Category Archives: Painting

Will (Stranger #3)

WillPainting.jpgWill (Stranger #3)
12”x16″
Acrylic on Canvas

Lindsey (Stranger #90)

Lindsey Stranger painting

Lindsey (Stranger #90)
12”x16″
Acrylic on Canvas

Tyler (Stranger #62)

I used a small palette knife for most of this painting and am very happy with the result.  I feel like I’m inching ever closer to the style I want to achieve.  This painting required a looseness of mind that doesn’t come natural to me.  I still have the urge to “paint within the lines” and make everything look as realistic as possible.

TylerPaintingLowRes.jpgTyler (Stranger #62)
16”x12”
Acrylic on Canvas

Ben (Stranger #69)

My 100 Strangers project actually began as a way for me to find original subjects to paint portraits of.  However, I got so consumed with the project that I ended up not painting for a year.  Now that it’s finished, I have at least 100 potential portraits to paint.  This is my second stranger painting.
BenPaintingLowRes
Ben (Stranger #69)
12”x16”
Acrylic on Canvas

Jay (Stranger #96)

It’s been exactly a year since I last painting something.  I did this stranger portrait yesterday as a way of brushing off the cobwebs.  It’s amazing how much you forget in just a year.  I’m hoping to ramp back up and create some more work soon.

JayPaintingLowRes.jpgJay (Stranger #96)
14″x11″
Acrylic on Canvas

 

Self Portrait #4

SelfPortrait4Painting
Self Portrait #4
12″x16″
Acrylic on Canvas

I started this painting by squirting paint straight onto the canvas and loosely spreading it around with a palette knife.  Working from a black and white photo, I initially just focused on getting the values (lightness and darkness) right in the flesh tones.  Then I mixed up some various desaturated colors and worked them into the face until an interesting balance was achieved.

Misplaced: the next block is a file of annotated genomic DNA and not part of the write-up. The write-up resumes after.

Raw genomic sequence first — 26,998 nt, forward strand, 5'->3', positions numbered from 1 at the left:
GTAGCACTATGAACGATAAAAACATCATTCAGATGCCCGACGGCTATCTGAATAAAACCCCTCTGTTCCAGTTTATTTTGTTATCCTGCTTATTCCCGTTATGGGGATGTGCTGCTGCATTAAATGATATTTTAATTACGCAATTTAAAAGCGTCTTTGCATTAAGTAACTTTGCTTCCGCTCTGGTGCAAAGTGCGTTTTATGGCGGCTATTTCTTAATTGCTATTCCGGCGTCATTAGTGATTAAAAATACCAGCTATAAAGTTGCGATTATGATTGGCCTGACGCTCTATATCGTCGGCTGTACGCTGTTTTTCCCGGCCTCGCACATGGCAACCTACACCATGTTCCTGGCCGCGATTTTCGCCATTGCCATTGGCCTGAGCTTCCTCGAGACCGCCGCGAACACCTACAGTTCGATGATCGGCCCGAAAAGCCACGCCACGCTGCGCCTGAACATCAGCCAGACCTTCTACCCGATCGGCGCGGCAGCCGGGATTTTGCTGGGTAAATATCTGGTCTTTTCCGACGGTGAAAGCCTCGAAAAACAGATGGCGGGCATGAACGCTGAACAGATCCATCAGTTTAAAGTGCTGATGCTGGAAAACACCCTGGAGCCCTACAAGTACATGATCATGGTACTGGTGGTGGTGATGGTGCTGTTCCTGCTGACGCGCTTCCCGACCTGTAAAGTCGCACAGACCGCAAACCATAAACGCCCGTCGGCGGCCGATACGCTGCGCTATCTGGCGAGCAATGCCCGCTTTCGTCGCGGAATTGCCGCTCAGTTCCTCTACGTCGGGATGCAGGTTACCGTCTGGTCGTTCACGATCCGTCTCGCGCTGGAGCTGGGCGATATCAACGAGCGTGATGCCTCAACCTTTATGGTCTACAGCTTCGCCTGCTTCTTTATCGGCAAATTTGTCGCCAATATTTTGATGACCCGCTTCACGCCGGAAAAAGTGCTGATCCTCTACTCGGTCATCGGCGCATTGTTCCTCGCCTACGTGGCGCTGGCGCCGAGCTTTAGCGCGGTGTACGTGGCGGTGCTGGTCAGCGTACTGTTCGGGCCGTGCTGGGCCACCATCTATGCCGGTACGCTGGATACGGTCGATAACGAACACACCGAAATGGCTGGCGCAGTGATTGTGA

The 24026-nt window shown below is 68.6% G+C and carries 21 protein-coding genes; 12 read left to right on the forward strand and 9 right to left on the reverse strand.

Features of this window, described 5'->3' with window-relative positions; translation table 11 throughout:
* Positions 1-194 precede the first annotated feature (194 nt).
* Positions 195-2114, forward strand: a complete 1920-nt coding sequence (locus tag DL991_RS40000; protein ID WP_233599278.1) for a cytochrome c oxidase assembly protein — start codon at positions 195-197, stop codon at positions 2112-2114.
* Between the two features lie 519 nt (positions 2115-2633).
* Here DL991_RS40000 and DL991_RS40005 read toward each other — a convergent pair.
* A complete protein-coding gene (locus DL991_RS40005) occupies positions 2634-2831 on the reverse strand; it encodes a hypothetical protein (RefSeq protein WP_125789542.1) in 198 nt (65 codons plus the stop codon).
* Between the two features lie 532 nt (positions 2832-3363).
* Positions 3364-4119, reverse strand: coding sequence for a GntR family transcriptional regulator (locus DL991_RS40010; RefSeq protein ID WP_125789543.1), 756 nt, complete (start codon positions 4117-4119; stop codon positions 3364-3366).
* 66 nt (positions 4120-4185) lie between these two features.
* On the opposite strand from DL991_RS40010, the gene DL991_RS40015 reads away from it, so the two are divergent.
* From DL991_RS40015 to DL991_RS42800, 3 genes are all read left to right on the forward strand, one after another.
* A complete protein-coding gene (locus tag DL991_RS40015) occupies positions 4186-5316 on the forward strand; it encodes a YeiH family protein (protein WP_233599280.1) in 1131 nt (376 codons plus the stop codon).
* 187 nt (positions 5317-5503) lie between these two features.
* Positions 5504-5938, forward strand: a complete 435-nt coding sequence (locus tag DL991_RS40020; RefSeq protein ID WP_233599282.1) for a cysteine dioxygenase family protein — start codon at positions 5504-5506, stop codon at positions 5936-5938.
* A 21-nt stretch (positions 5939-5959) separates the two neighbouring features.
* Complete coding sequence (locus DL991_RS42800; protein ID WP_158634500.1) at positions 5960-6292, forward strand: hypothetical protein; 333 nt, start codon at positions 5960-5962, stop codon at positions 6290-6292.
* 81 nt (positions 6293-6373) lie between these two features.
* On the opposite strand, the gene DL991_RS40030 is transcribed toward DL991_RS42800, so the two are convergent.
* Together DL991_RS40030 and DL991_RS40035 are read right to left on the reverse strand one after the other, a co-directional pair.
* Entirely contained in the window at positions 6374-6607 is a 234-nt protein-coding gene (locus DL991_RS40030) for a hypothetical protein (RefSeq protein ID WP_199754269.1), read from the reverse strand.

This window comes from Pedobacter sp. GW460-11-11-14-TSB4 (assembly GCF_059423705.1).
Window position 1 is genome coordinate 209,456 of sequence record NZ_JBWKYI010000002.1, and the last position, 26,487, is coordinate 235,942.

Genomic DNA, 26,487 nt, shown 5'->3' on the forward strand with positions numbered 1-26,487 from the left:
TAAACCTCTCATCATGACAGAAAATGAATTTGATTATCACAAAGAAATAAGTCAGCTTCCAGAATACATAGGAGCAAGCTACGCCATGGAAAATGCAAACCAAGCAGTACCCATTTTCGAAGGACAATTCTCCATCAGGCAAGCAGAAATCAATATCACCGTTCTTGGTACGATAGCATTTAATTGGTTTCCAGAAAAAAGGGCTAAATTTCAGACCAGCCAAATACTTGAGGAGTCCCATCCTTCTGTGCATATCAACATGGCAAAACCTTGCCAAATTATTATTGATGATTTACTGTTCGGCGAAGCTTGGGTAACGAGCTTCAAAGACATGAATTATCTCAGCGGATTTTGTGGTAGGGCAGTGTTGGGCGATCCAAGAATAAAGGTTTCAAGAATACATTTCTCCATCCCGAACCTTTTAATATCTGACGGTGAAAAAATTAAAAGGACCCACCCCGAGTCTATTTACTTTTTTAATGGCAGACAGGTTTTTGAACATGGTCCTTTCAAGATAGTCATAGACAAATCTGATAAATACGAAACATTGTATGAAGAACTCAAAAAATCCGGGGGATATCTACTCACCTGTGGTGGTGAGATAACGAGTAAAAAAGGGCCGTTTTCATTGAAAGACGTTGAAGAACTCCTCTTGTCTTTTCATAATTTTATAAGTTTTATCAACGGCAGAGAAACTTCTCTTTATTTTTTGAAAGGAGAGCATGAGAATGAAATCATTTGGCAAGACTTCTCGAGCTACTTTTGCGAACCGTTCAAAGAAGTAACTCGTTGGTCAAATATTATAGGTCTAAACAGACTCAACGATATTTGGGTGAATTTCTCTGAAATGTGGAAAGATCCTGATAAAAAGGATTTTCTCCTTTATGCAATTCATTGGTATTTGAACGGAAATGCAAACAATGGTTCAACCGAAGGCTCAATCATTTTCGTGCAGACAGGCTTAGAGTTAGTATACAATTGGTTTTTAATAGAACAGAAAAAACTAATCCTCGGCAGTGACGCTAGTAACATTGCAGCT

I’m very happy with the final result, but the truth is that I didn’t like the way it looked until the very last brush stroke.  This one took about 9 hours.

Notes for the next painting:
1) Keep resisting the urge to blend paint…  Let the brush strokes show.
2) Consider using even less saturated colors and maybe a more limited palette.
3) Use smaller brushes (and brush strokes) for the detail areas.
4) Use glazing liquid to add more layers of brush strokes for more depth.
5) Lower the lighting in the studio.  This painting came out a little darker than I would have wanted possibly because the canvas was too brightly lit during the painting process.

Lily #2

LilyPainting2
Lily #2
11”x14″
Acrylic on Canvas

This was a difficult one.  Since I was painting my daughter, I didn’t feel as free to experiment.  I took a very conservative approach to the painting and it shows.  Also, the colors I mixed for the skin tones were a bit drab and my numerous touch ups made the paint a bit muddy by the end.  I also focused on the details too early in the process.  Overall, I learned many lessons from this portrait that I will be carrying forward.